- Associated Press - Tuesday, June 14, 2011

VANCOUVER, BRITISH COLUMBIA (AP) - Canucks president Mike Gillis said Bruins defenseman Johnny Boychuk “used a can opener” in delivering a brutal hit on Mason Raymond that left the Vancouver forward in a Boston hospital with a back injury.

Raymond will miss Game 7 of the Stanley Cup finals, and likely the start of next season, after sustaining a vertebrae compression fracture from being checked into the boards 20 seconds into Game 6 on Monday night. The NHL has not disciplined Boychuk.

“All I can tell you is my observations of the hit,” Gillis said. “I didn’t see the puck around him. I thought the Boston player used a can opener and drove him with enough force into the board to break his back.”

Raymond was on the first shift of Boston’s 5-2 victory, which forced a decisive Game 7 Wednesday night in Vancouver. He lay on the ice for several minutes before being helped off and taken to the hospital on a stretcher.

Gillis wasn’t sure why Raymond wasn’t taken off the ice on a stretcher, but pointed out that he moved his feet while still on the ice. And the Canucks’ general manager refused to comment on the fact no penalty was called, and no supplementary discipline is coming from the NHL.

“I’m not the right person to ask about that,” Gillis said.

Raymond got spun around with Boychuk’s stick between his legs as they went into the corner after the puck went by them. Raymond ended up with his head down between Boychuk’s legs as he delivered Raymond backward into the boards, leaving him face down on the ice as play went on.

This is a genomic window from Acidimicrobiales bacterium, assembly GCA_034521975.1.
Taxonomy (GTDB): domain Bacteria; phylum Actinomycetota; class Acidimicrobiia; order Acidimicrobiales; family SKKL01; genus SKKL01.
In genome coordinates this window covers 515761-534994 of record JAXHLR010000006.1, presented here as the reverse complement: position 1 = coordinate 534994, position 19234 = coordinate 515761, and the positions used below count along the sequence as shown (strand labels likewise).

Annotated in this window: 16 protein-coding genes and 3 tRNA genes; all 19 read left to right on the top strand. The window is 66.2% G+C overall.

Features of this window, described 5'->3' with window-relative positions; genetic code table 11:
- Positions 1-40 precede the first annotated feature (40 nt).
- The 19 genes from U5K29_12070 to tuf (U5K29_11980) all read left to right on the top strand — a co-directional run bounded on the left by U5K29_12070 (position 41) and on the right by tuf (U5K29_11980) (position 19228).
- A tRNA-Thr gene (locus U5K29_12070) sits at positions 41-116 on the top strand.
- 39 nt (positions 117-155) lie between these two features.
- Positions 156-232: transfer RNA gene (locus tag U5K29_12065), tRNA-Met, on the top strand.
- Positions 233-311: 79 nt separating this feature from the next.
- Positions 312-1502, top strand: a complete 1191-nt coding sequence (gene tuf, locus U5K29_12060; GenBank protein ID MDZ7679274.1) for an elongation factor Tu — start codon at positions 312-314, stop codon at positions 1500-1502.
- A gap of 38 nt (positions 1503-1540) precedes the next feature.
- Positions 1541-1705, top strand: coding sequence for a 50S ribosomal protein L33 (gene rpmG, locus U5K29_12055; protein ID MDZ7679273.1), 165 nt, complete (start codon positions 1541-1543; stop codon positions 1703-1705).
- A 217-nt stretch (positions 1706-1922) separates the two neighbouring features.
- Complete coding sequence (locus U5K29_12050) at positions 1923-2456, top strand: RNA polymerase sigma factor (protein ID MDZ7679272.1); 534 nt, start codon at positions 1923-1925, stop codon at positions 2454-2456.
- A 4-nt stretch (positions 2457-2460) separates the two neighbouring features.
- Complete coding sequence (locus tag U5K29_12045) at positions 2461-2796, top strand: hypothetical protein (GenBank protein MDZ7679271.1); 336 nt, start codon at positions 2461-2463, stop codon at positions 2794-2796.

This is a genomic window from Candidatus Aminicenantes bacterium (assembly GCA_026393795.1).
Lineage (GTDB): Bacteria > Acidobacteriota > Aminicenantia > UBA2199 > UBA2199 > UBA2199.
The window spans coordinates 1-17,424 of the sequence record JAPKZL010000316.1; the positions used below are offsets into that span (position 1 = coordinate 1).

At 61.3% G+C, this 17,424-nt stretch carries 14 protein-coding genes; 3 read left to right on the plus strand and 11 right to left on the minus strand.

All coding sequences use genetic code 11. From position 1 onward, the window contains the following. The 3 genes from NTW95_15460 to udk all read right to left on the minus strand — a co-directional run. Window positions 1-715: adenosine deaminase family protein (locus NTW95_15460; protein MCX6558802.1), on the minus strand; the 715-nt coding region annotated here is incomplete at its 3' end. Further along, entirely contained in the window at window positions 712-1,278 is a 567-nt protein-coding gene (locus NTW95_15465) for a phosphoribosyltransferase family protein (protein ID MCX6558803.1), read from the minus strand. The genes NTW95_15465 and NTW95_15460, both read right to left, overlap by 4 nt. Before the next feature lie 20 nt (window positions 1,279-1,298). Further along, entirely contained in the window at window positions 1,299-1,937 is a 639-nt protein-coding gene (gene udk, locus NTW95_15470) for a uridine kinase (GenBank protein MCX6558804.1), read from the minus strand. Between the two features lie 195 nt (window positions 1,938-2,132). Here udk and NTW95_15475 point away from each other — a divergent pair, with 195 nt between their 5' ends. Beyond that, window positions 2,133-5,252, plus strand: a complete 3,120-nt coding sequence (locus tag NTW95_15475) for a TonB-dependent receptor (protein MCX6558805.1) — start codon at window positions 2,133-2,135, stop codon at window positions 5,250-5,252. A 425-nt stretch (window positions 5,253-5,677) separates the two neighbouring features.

Mike Murphy, who is in charge of NHL discipline for the Stanley Cup finals because Colin Campbell’s son, Gregory, plays for the Bruins, confirmed in an email to The Associated Press that there would be no suspension.

“We do not feel this play requires discipline,” Murphy wrote. “It was an awkward collision that caused Raymond’s injury. Very unfortunate.”

Boston coach Claude Julien said it hadn’t looked closely at Boychuk’s hit.

“I don’t really have time to really bother with that when you’ve got Game 7 coming up,” he said after a short practice. “We’ve talked more about what we need to do here, not analyzing the injured player of the other team.”

Gillis said Vancouver might not get Raymond back until November, adding there was originally some fear the speedy winger might not be able to walk again.

“There was some very serious concern about that,” he said. “When you see the severity of that injury, the way our doctors described it to me, very, very dangerous. … It wasn’t a chipped vertebrae or cracked vertebrae. It’s broken through the belly of his vertebrae, so it’s a very serious injury. You never want to see any player on any team have an injury like that.”

Gillis said the team delayed its charter flight to Vancouver in the hopes Raymond might be able to join them, but he wasn’t stable enough and the team couldn’t wait long any longer.

“They had designed a corset for him to be able to wear to be able to get out of the hospital and travel safely,” Gillis said. “That hadn’t happened and we had to leave.”

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